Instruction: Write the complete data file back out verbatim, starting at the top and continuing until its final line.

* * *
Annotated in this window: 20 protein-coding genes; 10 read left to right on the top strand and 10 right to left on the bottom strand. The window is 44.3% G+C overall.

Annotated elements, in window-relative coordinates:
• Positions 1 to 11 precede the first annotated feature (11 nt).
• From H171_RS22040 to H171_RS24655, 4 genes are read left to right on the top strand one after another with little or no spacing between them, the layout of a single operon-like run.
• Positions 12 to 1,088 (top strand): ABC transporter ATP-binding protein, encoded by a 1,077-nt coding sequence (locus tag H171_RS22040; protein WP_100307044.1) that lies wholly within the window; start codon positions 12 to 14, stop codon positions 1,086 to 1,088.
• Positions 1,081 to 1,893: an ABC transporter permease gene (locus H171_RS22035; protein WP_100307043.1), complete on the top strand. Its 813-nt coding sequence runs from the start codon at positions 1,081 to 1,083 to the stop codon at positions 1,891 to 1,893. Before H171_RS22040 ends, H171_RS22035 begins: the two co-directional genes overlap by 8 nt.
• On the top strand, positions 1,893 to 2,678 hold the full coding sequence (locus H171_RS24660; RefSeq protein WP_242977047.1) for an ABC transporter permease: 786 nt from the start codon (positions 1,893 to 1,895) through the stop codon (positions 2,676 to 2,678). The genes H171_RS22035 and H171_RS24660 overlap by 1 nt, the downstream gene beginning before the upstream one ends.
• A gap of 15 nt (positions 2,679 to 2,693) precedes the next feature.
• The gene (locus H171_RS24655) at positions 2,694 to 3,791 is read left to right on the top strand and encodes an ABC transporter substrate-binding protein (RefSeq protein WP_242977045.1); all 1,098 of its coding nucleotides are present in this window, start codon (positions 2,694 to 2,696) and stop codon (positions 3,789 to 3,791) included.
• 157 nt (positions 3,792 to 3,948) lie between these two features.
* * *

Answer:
Annotated in this window: 20 protein-coding genes; 10 read left to right on the top strand and 10 right to left on the bottom strand. The window is 44.3% G+C overall.

Annotated elements, in window-relative coordinates:
• Positions 1 to 11 precede the first annotated feature (11 nt).
• From H171_RS22040 to H171_RS24655, 4 genes are read left to right on the top strand one after another with little or no spacing between them, the layout of a single operon-like run.
• Positions 12 to 1,088 (top strand): ABC transporter ATP-binding protein, encoded by a 1,077-nt coding sequence (locus tag H171_RS22040; protein WP_100307044.1) that lies wholly within the window; start codon positions 12 to 14, stop codon positions 1,086 to 1,088.
• Positions 1,081 to 1,893: an ABC transporter permease gene (locus H171_RS22035; protein WP_100307043.1), complete on the top strand. Its 813-nt coding sequence runs from the start codon at positions 1,081 to 1,083 to the stop codon at positions 1,891 to 1,893. Before H171_RS22040 ends, H171_RS22035 begins: the two co-directional genes overlap by 8 nt.
• On the top strand, positions 1,893 to 2,678 hold the full coding sequence (locus H171_RS24660; RefSeq protein WP_242977047.1) for an ABC transporter permease: 786 nt from the start codon (positions 1,893 to 1,895) through the stop codon (positions 2,676 to 2,678). The genes H171_RS22035 and H171_RS24660 overlap by 1 nt, the downstream gene beginning before the upstream one ends.
• A gap of 15 nt (positions 2,679 to 2,693) precedes the next feature.
• The gene (locus H171_RS24655) at positions 2,694 to 3,791 is read left to right on the top strand and encodes an ABC transporter substrate-binding protein (RefSeq protein WP_242977045.1); all 1,098 of its coding nucleotides are present in this window, start codon (positions 2,694 to 2,696) and stop codon (positions 3,789 to 3,791) included.
• 157 nt (positions 3,792 to 3,948) lie between these two features.